'Tis the season for 'Nutcracker' in Seoul

'Tis the season for 'Nutcracker' in Seoul
A scene from Universal Ballet Korea’s production of “The Nutcracker.”

A year-end tradition continues as Tchaikovsky's ballet "Nutcracker," Beethoven's Symphony No. 9 "Choral" and other seasonal favorites all return to Seoul's cultural scene.

From Seoul Arts Center in the south to the Sejong Center for the Performing Arts in the north, the always-popular returning classics take up a large part of the lineup, while some new productions add a spice of diversity.

Here's a guide to the music and performing arts scene this festive season, including seasonal favorites as well as some ways to avoid the tinsel.

Three different Nutcrackers

In the ballet world, December means it's time for "The Nutcracker."

This season, the country's three main ballet companies are presenting three different versions of the 122-year-old classic.

The Universal Ballet's production, to be presented at the Universal Arts Center from Dec. 19-31, is based on Russian choreographer Vasily Vainonen's 1934 version. Some 80 dancers and 40 students from Sunhwa Arts School and Universal Ballet Academy will stage the performance that tells the classic tale of Clara, the nutcracker, soldiers and fairies at Christmas Eve.

The National Ballet of Korea's work will be staged at the Opera Theater of the Seoul Arts Center from Dec. 20-28. The troupe will continue its 14-year-old version choreographed by Russian choreographer Yuri Grigorovich for the Bolshoi Theatre in 1966. In this version, the heroine Clara is rechristened Mary and the role of the nutcracker, which is usually portrayed as a wooden doll onstage, is played by a child dancer.

Seoul Ballet Theatre's "The Nutcracker" peppers Korean flavor to the Russian classic tale at the Suwon SK Atrium in Suwon, Gyeonggi Province from Dec. 27-28. James Jeon, the artistic director of the troupe, reinterpreted the performance faster in tempo compared to the other versions, while Korean folk dances and janggu (Korean drum) performances are included in the repertoire. Instead of the beloved character Mother Ginger ― a giant gingerbread house ― wearing a voluminous dress, she will dress up in a Korean traditional hanbok worn by queens.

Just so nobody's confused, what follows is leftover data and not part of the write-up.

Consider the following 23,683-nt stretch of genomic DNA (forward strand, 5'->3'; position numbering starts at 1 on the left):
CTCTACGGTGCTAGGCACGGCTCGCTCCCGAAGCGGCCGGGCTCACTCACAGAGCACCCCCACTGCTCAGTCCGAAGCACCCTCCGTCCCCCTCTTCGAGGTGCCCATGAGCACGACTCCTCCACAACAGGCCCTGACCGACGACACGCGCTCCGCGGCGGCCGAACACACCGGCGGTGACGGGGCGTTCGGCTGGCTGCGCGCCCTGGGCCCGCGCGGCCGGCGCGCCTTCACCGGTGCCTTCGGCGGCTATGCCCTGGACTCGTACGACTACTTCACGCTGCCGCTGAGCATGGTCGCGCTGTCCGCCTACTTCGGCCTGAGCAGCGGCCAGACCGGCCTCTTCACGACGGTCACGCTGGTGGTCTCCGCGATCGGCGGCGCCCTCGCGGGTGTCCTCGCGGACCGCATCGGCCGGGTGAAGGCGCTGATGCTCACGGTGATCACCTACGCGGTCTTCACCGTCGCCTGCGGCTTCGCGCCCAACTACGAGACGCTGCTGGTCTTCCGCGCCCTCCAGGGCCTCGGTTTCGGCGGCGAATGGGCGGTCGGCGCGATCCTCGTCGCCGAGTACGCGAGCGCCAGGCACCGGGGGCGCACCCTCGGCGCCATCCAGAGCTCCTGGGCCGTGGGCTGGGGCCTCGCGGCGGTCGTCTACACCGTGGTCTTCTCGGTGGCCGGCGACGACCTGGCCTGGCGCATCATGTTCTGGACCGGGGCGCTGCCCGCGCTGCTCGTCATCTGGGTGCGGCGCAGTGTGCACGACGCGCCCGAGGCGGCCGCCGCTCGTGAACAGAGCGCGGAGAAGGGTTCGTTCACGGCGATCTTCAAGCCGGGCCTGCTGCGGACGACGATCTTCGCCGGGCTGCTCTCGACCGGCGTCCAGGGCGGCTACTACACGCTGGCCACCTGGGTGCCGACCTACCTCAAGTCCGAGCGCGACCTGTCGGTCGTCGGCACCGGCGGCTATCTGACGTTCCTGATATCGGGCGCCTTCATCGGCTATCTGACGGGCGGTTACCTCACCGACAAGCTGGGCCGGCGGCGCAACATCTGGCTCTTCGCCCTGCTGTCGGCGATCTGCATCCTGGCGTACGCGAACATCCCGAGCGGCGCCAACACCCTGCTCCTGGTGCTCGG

Symphony 'Choral' or other choral music

Now almost a tradition, Seoul's two most beloved orchestras are both wrapping up the year with a performance of Beethoven's Symphony No. 9 "Choral."

KBS Symphony Orchestra will perform the masterpiece, under the baton of guest principal conductor Kwak Sung, with a 140-member choir and vocal soloists on Dec. 18 at Seoul Arts Center and Dec. 19 at KBS Hall.

On Dec. 26-27, maestro Chung Myung-whun will lead his Seoul Philharmonic Orchestra in the performance of the same piece at Seoul Arts Center. Italian soprano Maria Luigia Borsi is among the soloists to be featured.

For those who want to savour more choral music, the National Chorus of Korea offers Handel's oratorio "Messiah," another year-end tradition, on Dec. 22 at Seoul Arts Center.

The Little Singers of Paris, a world-renowned boys' choir comprising about 100 signers aged 8 to 15, will tour Korea, with a programme of "Hallelujah," one of the most recognizable pieces in Messiah, other classical music pieces and Christmas carols. Two concerts are scheduled for Dec. 19 and 20 at Seoul Arts Center.

In the operatic scene, the Korea National Opera is presenting Johan Strauss II's comic opera "Die Fledermaus" (The Bat) from Dec. 12-14 at the Opera House of Seoul Arts Center.

Musicals and theatre plays

Two Broadway sensations have recently arrived in Seoul and are now vying for the attention of local musical fans with distinctively different appeals. "Kinky Boots," which bagged six Tony Awards last year, is a feel-good show that follows a struggling British shoe factory's young, straitlaced owner, Charlie, who forms an unlikely partnership with Lola, a drag queen, to save the business. Music is composed by US pop music icon Cyndi Lauper.

"Once" won eight Tony Awards in 2012, including the trophy for the year's Best Musical. It is the story of Guy, an Irish street musician and vacuum cleaner repairman who falls in love with Girl, a Czech flower seller. It is based on a 2006 film of the same title and has the movie's powerful numbers, such as "Falling Slowly."

"Kinky Boots" runs through Feb. 22 at Chungmu Art Hall, while "Once" plays through March 29 at the 1,000-seat CJ Towol Theater in Seoul Arts Center.

In the field of stage plays, the Shakespeare theme still prevails.

"Richard II," the great master's history play that narrates the life and death of the English King, will be staged here to commemorate the 450th anniversary of Shakespeare's birth this year. A National Theater Company of Korea production, the play will be staged at the Daloreum Theater of the National Theater of Korea in Seoul from Dec. 18-28.

Romanian director Felix Alexa, known for defiant reinterpretation of classics, will take the helm of the production to tell a very political story of Richard II's demise, as a result of his Cousin Bolingbroke's usurpation of the crown. The director noted that the play is "a journey of a man looking for his soul rather than a historic or political play."

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